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« Reply #3 on: February 21, 2003, 02:58:19 PM »


If I were to write a piece on a religious faith, I would first read what they themselves had to say about their beliefs, wouldn't you?

Well yes, Linus I would too, but why bother when you have so many unnamed "friends" who can tell you exactly what you want to hear? Saves a lot of hard work I suppose!

I've been doing a bit of online research into Dave and have been surprised by some of what I've found. He was born in 1926 and comes from a Plymouth Brethern background. Somehow I imagined he'd be younger. He seems to have fallen from grace (pardon the pun) with other fundamentalists over the issue of the KJV of the Bible and this dispensationalism business. Anyway, if you can stomach anymore there is another very good article by a RC Benedictine on Dave at:

Title: A Look at Dave Hunt, Leading Anti-Catholic Fundamentalist Author: W. Robert Aufill Larger Work: New Oxford Review Pages: 30-35 Publisher & Date: New Oxford Review, Inc., January 1999 Description: An interesting look at Dave Hunt, the author of, A Woman Rides the Beast: The Roman Catholic Church and the Last Days which expounds the belief that the Church is the Whore of Babylon.

http://www.trincomm.org/research/retrieve_full.cfm?RecNum=875

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« Reply #4 on: February 21, 2003, 05:16:13 PM »

Brigid -

I think Aufill was far too kind to Hunt and basically misunderstands him.

Hunt may be indebted to the "High Church" Anglican William Law, but he was probably open to Law only because he would consider Law technically a Protestant.

In the same way, many Evangelicals have accepted much of what other Anglicans like C.S. Lewis and J.I. Packer have written.

Anglicans are sort of "okay" because they are "sort of" Protestant (unless they are liberals).

Don't we have some of the same feeling about Anglicans, only in reverse? They are sort of okay because they are sort of Orthodox?

Fundamentalists like Hunt consider themselves able to glean the truths presented by other Protestants, even Anglicans, without being themselves corrupted by their supposed errors.

They would not think that way about the writings of Roman Catholics and Orthodox, however, which are, to their minds, totally corrupt.

Aufill sees Hunt as influenced by Catholic spirituality and mysticism, etc.

I disagree.

I see Hunt as a modern Gnostic heresiarch.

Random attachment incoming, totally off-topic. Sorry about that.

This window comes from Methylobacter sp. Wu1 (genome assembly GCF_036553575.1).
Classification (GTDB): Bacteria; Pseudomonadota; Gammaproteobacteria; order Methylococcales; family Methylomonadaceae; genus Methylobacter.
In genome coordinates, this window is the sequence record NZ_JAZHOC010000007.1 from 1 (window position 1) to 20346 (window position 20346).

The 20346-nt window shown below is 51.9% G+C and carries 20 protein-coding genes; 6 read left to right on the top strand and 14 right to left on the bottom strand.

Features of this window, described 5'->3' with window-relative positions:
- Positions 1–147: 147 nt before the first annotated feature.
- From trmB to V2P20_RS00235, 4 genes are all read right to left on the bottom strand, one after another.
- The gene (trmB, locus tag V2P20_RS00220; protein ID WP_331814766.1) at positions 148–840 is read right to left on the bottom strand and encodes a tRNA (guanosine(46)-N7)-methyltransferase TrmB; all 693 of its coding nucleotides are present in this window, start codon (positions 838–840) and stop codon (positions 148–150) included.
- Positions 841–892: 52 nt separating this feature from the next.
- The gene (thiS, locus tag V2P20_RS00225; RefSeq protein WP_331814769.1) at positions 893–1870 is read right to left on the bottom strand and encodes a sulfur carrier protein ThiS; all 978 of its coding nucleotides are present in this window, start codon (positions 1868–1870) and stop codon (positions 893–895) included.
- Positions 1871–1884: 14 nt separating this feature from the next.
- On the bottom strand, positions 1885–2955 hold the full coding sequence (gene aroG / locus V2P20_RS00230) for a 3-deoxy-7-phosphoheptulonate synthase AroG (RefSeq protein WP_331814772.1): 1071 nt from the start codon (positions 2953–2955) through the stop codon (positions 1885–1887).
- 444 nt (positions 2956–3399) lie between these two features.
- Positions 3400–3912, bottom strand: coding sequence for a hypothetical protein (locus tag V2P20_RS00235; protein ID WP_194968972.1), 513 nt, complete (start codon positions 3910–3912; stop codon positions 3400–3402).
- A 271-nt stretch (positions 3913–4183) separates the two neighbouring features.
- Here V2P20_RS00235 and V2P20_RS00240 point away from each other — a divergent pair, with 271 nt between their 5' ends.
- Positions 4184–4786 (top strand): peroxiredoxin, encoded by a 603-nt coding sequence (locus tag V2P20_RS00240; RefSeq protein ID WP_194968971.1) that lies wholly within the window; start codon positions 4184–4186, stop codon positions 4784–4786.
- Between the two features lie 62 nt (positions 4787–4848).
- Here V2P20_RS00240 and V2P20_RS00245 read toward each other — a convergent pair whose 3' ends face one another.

In this case I am not name-calling. This is an Orthodox site, and it is important to identify such dangerous Fundie gurus for what they are.
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« Reply #5 on: February 21, 2003, 07:27:55 PM »

Dave Hunt is also a big proponent of The Pilgrim Church historical fiction.
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« Reply #6 on: February 22, 2003, 11:42:07 AM »

Monkey -

What's the "Pilgrim Church historical fiction"?
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« Reply #7 on: February 22, 2003, 01:15:46 PM »

The Pilgrim Church is a book by Broadbent that attempts to trace the "apostolic succession" of the Plymouth Brethren. It uses all of the usual suspects: Donatists, Novatianists, Paulicans, Cathari, Waldenses. It has all the normal claims of persecution of the "true church in the wilderness." My favorite part is where he cites documents "that are no longer availible today". I think the book is posted online, if you want to read it.
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« Reply #8 on: February 22, 2003, 01:23:26 PM »

My favorite part is where he cites documents "that are no longer availible today".

Just like the Mormons! Whee!
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« Reply #9 on: February 23, 2003, 06:10:39 PM »

The Pilgrim Church is a book by Broadbent that attempts to trace the "apostolic succession" of the Plymouth Brethren. It uses all of the usual suspects: Donatists, Novatianists, Paulicans, Cathari, Waldenses. It has all the normal claims of persecution of the "true church in the wilderness." My favorite part is where he cites documents "that are no longer availible today". I think the book is posted online, if you want to read it.